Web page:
Delivery Man not worth the price of a ticket

By on December 6, 2013

Directed by: Ken Scott

Starring: Vince Vaughn, Chris Pratt, and Cobie Smulders

Written by: Ken Scott and Martin Petit

The trailer lied.

I must have watched it seven times. Delivery Man looked like a heartwarming and funny movie from the two and a half minute preview.

But how I was disappointed.

I was never a fan of Vince Vaughn. Personally, I find his movies to be crass and a little bitter, but I was taken in by the honest and open look of his latest project.

The movie is about a screw-up named David Wozniak (Vaughn) who drives a delivery truck for his father’s meat business. In need of money, David sold his sperm to a clinic years prior to the beginning of the film. A lawyer informs David, now 40-something, that he’s fathered 533 children, 142 of whom are suing to know the identity of their biological father.

This news is complicated by the fact that David is in money trouble yet a gain (he owes $80,000 to a loan shark) and that his girlfriend just got pregnant.

Granted, it’s a far-fetched premise, but one that I think modern audience can conceive of in today’s world of in vitro fertilization and surrogacy. After all, some movies take a ridiculous premise and explore the humanity of its characters in full force.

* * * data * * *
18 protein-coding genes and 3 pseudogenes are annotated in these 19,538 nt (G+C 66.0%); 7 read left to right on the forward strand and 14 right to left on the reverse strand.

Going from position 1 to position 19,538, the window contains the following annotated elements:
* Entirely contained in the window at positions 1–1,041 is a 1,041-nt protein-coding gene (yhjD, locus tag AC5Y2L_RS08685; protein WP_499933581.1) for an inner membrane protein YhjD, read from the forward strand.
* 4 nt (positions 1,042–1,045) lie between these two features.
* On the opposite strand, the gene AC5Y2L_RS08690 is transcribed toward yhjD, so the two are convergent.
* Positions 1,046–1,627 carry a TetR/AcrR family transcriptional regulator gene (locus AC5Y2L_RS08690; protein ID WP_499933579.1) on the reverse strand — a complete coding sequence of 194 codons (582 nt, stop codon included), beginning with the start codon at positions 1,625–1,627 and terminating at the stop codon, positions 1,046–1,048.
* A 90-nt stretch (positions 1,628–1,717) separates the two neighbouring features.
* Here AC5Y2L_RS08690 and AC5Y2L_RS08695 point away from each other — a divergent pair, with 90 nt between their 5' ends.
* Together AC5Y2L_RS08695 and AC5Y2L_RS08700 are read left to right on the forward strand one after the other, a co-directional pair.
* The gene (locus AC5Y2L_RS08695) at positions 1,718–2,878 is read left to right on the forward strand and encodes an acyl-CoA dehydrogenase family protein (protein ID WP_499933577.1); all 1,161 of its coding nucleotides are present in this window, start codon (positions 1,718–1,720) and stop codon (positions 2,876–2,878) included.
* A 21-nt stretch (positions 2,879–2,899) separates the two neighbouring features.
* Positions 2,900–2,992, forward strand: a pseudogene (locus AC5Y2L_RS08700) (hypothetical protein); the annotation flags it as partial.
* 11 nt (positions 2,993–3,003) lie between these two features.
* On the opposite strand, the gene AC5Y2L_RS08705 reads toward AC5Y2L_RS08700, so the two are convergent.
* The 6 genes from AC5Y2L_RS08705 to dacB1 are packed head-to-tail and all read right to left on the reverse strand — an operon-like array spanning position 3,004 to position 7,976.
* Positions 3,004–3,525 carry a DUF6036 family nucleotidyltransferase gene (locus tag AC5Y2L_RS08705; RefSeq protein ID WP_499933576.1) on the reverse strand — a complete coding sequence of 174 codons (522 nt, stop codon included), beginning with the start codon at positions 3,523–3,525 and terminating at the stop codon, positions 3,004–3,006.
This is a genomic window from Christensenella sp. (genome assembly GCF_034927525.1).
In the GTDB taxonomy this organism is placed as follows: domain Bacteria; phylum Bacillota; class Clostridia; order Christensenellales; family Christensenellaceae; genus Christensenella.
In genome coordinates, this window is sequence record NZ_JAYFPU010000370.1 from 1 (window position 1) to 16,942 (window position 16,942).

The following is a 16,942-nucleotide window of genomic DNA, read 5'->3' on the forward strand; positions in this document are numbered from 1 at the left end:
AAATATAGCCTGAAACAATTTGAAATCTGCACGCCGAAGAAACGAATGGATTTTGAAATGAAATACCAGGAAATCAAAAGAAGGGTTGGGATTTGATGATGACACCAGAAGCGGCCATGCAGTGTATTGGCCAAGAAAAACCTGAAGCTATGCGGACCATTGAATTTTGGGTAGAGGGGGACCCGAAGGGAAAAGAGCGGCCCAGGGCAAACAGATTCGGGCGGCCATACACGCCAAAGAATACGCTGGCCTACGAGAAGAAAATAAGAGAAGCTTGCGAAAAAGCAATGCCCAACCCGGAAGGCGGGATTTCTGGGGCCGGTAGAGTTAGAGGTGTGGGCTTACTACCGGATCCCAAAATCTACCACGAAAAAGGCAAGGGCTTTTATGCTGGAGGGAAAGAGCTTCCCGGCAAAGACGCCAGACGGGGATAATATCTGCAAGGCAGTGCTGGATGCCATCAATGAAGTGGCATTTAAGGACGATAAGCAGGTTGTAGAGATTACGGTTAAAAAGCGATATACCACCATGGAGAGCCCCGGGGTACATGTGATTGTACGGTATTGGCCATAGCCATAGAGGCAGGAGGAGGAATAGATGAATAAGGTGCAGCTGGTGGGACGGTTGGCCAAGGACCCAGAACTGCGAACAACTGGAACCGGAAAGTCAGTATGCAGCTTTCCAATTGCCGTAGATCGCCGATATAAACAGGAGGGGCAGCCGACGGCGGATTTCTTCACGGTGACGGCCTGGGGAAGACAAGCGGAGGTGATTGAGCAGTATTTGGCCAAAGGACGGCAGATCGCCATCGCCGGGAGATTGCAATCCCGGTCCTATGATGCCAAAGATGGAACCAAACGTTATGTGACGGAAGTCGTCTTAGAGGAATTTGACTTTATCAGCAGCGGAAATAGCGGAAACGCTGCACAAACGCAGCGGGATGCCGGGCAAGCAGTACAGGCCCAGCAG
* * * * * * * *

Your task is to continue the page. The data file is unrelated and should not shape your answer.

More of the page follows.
Delivery Man does not do that. The plot’s resolutions are lazy, and Vaughn’s performance is shallow. His sluggish and lethargic acting created no illusion. I was constantly aware of the celebrity, never taken in by the character.

Chris Pratt does provide some comic relief as David’s incompetent lawyer and friend, but overall the movie is neither funny, nor heartwarming. The characters hardly experience any growth, and a long, angry soliloquy from Vaughn near the end comes across as preachy.

If theater tickets were a dollar, this movie would be overpriced.

Personal rating: ½ star (out of 5) 

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About Addi Beckman

I'm a junior in the University Honors Program at UAB majoring in the Communication Studies and specializing in journalism. I graduated from the Alabama School of Math and Science (Mobile) in 2011. In the summer of 2010, I worked as a feature-writing intern at the TimesDaily, a medium-sized paper in Florence, Alabama. I received the Rick Bragg Feature Writing award from the University of Alabama in 2011 for the work I did there. I returned to the TimesDaily this summer to work in the newsroom as a reporting intern. I have over 30 publications in the TimesDaily, the Decatur Daily, and Shoals Woman Magazine. Contact:
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